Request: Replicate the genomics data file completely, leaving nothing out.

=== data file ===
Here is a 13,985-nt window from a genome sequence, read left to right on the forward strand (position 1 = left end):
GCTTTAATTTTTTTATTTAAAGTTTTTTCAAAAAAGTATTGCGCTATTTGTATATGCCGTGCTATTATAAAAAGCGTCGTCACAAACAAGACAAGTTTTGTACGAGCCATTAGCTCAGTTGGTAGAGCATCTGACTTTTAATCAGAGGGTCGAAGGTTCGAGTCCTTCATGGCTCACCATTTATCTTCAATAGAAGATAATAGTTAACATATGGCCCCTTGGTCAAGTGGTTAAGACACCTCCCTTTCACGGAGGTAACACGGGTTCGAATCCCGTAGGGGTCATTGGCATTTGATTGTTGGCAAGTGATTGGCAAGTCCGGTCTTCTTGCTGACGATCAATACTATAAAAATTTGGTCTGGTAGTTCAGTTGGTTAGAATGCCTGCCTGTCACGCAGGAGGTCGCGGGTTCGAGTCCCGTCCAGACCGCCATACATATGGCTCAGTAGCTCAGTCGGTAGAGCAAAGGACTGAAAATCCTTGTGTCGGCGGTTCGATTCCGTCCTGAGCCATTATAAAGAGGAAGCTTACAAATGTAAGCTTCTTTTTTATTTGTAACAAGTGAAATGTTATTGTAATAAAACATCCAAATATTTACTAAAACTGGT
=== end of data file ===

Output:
Here is a 13,985-nt window from a genome sequence, read left to right on the forward strand (position 1 = left end):
GCTTTAATTTTTTTATTTAAAGTTTTTTCAAAAAAGTATTGCGCTATTTGTATATGCCGTGCTATTATAAAAAGCGTCGTCACAAACAAGACAAGTTTTGTACGAGCCATTAGCTCAGTTGGTAGAGCATCTGACTTTTAATCAGAGGGTCGAAGGTTCGAGTCCTTCATGGCTCACCATTTATCTTCAATAGAAGATAATAGTTAACATATGGCCCCTTGGTCAAGTGGTTAAGACACCTCCCTTTCACGGAGGTAACACGGGTTCGAATCCCGTAGGGGTCATTGGCATTTGATTGTTGGCAAGTGATTGGCAAGTCCGGTCTTCTTGCTGACGATCAATACTATAAAAATTTGGTCTGGTAGTTCAGTTGGTTAGAATGCCTGCCTGTCACGCAGGAGGTCGCGGGTTCGAGTCCCGTCCAGACCGCCATACATATGGCTCAGTAGCTCAGTCGGTAGAGCAAAGGACTGAAAATCCTTGTGTCGGCGGTTCGATTCCGTCCTGAGCCATTATAAAGAGGAAGCTTACAAATGTAAGCTTCTTTTTTATTTGTAACAAGTGAAATGTTATTGTAATAAAACATCCAAATATTTACTAAAACTGGT